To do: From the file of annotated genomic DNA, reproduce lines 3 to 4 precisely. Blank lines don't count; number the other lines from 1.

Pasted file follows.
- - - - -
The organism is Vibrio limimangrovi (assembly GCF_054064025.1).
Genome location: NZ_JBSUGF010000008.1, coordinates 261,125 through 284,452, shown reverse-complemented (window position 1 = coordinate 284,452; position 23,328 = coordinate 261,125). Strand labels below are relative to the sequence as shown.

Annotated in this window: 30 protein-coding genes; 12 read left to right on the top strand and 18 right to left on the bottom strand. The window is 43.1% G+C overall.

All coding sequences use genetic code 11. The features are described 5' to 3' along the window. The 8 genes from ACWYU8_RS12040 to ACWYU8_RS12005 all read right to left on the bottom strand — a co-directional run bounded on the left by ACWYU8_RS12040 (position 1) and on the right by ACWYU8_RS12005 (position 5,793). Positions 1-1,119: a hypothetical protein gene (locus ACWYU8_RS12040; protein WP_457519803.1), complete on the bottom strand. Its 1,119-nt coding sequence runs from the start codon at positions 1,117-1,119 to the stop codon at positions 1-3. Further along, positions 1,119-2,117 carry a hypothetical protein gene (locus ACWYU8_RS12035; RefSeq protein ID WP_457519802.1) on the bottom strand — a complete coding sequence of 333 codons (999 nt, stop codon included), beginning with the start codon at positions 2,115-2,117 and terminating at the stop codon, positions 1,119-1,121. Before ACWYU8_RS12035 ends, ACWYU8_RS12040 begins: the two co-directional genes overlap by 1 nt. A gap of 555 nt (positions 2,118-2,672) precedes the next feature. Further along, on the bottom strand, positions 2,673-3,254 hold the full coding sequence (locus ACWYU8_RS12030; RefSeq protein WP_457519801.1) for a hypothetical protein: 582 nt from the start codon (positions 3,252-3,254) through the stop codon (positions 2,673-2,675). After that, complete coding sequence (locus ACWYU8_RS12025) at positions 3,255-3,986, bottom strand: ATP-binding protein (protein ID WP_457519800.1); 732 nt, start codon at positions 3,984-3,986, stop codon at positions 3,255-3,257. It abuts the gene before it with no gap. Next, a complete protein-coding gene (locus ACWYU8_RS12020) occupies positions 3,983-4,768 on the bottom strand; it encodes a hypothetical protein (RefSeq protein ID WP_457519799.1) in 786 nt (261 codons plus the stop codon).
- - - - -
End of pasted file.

Annotated in this window: 30 protein-coding genes; 12 read left to right on the top strand and 18 right to left on the bottom strand. The window is 43.1% G+C overall.

All coding sequences use genetic code 11. The features are described 5' to 3' along the window. The 8 genes from ACWYU8_RS12040 to ACWYU8_RS12005 all read right to left on the bottom strand — a co-directional run bounded on the left by ACWYU8_RS12040 (position 1) and on the right by ACWYU8_RS12005 (position 5,793). Positions 1-1,119: a hypothetical protein gene (locus ACWYU8_RS12040; protein WP_457519803.1), complete on the bottom strand. Its 1,119-nt coding sequence runs from the start codon at positions 1,117-1,119 to the stop codon at positions 1-3. Further along, positions 1,119-2,117 carry a hypothetical protein gene (locus ACWYU8_RS12035; RefSeq protein ID WP_457519802.1) on the bottom strand — a complete coding sequence of 333 codons (999 nt, stop codon included), beginning with the start codon at positions 2,115-2,117 and terminating at the stop codon, positions 1,119-1,121. Before ACWYU8_RS12035 ends, ACWYU8_RS12040 begins: the two co-directional genes overlap by 1 nt. A gap of 555 nt (positions 2,118-2,672) precedes the next feature. Further along, on the bottom strand, positions 2,673-3,254 hold the full coding sequence (locus ACWYU8_RS12030; RefSeq protein WP_457519801.1) for a hypothetical protein: 582 nt from the start codon (positions 3,252-3,254) through the stop codon (positions 2,673-2,675). After that, complete coding sequence (locus ACWYU8_RS12025) at positions 3,255-3,986, bottom strand: ATP-binding protein (protein ID WP_457519800.1); 732 nt, start codon at positions 3,984-3,986, stop codon at positions 3,255-3,257. It abuts the gene before it with no gap. Next, a complete protein-coding gene (locus ACWYU8_RS12020) occupies positions 3,983-4,768 on the bottom strand; it encodes a hypothetical protein (RefSeq protein ID WP_457519799.1) in 786 nt (261 codons plus the stop codon).